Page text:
What I would do first is click + New and start adding tasks you can think of. This could be anything — we’re only experimenting so don’t be shy. Try and think of to-do items for each stage: Not Started, In Progress, and Completed.

Next, click one of the task cards and add some notes about the task in the blank section of the page below the comments. Finally, and this is optional, add in two additional properties:

  • Due Date
  • Multi-Select (often used for tags)

Next, click a few of your tasks and add a due date plus a tag in the multi-select property. For example, I use tags like Work, Home, Money, Misc. blocks are different than blocks because you can choose multiple tags for a page, but only select one option. This is why I like to use the block for data like a status filter.

Now that we have multiple properties to work with, we can filter and sort based on the entries. For example, you could sort by a tag like Work or Home to see what needs to be done for each one. You can also sort by due date to see which are coming up soon.

One of the coolest parts of Notion is the ability to create different views for your pages. My favorite is to switch a table or card view to calendar view! This only works if your page or block contains a date property, but is really cool to see.

I do this all the time with my YouTube page. Most of the time I use a card view to sort by status (idea, filming, editing, shipped), but I often switch to calendar view to filter by due date. With Notion, I’m able to combine my video release calendar and ideas cards just by switching views.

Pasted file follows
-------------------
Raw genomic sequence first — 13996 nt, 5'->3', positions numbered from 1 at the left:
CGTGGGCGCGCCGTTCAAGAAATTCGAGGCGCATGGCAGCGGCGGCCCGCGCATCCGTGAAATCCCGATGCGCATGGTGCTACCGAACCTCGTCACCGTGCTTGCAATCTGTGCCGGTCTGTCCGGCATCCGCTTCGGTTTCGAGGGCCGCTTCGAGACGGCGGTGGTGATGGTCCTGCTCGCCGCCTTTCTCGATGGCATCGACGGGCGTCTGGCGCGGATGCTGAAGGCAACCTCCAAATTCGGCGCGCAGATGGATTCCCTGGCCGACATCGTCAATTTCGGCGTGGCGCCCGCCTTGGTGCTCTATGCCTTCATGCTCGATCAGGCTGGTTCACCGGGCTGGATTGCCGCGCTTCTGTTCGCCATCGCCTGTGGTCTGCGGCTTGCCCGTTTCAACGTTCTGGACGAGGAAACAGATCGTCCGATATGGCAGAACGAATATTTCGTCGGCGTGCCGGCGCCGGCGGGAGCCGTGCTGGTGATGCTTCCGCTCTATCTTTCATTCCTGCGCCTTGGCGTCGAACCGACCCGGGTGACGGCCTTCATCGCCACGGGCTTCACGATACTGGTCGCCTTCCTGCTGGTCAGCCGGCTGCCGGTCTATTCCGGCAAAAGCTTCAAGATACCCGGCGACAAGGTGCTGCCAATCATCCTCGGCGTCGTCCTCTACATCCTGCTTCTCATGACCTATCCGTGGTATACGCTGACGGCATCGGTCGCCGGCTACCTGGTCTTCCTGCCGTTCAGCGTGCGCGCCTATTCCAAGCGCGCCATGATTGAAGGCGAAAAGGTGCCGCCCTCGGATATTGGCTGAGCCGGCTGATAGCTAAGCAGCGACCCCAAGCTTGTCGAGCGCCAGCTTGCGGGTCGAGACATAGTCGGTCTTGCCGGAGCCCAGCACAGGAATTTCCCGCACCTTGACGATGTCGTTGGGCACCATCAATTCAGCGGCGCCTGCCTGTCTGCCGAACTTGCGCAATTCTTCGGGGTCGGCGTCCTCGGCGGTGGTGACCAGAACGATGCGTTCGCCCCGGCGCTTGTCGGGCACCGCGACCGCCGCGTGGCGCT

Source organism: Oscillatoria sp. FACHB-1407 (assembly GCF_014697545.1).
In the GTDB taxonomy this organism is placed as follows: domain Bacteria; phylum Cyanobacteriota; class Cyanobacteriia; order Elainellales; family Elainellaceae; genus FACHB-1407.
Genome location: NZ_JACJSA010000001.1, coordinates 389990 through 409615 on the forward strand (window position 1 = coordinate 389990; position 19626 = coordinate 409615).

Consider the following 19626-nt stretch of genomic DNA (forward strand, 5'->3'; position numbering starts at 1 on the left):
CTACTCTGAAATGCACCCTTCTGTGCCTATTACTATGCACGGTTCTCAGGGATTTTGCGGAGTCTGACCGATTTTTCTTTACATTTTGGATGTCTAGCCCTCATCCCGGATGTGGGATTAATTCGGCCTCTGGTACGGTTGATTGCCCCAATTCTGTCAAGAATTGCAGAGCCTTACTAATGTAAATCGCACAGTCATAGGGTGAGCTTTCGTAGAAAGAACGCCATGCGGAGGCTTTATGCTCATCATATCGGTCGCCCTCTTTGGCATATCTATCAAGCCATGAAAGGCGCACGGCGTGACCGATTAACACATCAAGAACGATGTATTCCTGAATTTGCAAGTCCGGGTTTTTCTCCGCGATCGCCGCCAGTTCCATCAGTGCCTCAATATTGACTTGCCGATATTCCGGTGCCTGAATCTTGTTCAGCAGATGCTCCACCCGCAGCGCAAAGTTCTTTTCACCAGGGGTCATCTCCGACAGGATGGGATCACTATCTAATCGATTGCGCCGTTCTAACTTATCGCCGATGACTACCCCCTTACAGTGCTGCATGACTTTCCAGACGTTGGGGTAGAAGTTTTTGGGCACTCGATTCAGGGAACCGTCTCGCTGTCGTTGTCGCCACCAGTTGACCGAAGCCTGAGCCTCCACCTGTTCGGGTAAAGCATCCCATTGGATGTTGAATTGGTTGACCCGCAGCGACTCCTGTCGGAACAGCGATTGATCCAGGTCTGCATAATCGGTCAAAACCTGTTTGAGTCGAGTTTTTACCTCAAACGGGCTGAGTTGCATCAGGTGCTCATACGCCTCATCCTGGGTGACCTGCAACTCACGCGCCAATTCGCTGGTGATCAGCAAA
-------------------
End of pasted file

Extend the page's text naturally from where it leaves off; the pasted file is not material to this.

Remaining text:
One last tip on the calendar view: just like any other database view, click into a date to create a new page. In the calendar, it auto-assigns the date based on the day you click, and then you can fill in the other properties like or . For example, I’ll switch to calendar view and start adding video ideas on each Tuesday as a way to get a quick look at the upcoming content.

The other view to highlight is Table. This looks a lot more like the spreadsheets we’re familiar with, and can make it easy to quickly sort, filter, and see the pages based on how you want to organize them. For example, if I want to see all my video ideas based on their release date, it’s easier to sort a table view by date rather than scroll through all the upcoming months in a calendar view. It’s all the same data, but from different perspectives.

To recap this section, you can use Notion views to see your data in a number of different ways. The most popular views are Card, Calendar, and Table. There are more, so click around and experiment! You can also sort and filter your data entries with properties like multi-select, select, dates, formulas, and more.

Project Manager

Now let’s extend the concepts we established with the To-Do list database with a complete project management template that works well for one person or a small team of 4-5 people.

Create a new blank page to act as the project home page. Use whatever blocks you want to establish the project purpose, deliverables, team, timeline, etc. Below this group of blocks, add a database in your initial view of choice. In this example, we’ll start with an inline table with properties (seen as columns in the table) for date, select, multi-select, and person (if you are working with others).